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James Stavridis

Philippines Under a New Marcos Won’t Be an Easy US Ally

Biden, in Asia, should send a signal that Washington won’t let a longtime friend drift into China’s sphere.

Another Marcos, another Duterte.

Another Marcos, another Duterte.

Photographer: Ezra Acayan/Getty Images 

This month’s landslide election in the Philippines returned the Marcos family to power, in the form of Ferdinand “Bongbong” Marcos Jr., the eldest son of the longtime dictator and staunch US ally who was overthrown in 1986. For Joe Biden, now on his first trip to the region as US president, it’s unclear whether this is good news or bad.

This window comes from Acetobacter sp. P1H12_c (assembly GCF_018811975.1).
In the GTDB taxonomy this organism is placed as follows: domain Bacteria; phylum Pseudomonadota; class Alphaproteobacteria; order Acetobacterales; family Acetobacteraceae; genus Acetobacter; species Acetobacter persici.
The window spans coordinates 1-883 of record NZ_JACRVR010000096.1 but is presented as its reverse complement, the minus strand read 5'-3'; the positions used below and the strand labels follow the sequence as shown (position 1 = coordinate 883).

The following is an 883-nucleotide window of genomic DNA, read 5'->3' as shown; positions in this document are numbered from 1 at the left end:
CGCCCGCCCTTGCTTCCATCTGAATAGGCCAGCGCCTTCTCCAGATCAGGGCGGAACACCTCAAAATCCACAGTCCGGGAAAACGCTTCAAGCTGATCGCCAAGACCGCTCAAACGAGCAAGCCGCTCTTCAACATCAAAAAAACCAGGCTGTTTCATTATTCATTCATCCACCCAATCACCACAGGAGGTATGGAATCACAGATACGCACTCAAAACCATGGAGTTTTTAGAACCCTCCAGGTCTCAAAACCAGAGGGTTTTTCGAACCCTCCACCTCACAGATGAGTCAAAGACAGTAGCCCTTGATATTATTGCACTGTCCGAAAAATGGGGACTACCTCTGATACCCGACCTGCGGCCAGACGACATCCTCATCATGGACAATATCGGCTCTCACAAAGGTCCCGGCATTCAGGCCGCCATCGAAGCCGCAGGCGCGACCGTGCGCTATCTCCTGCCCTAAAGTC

The previous Filipino president, Rodrigo Duterte, had a rocky relationship with Washington (for example, calling President Barack Obama “the son of a whore”). Duterte’s daughter Sara was elected vice president on a platform of continuing her father’s programs, including a willingness to tighten ties with China.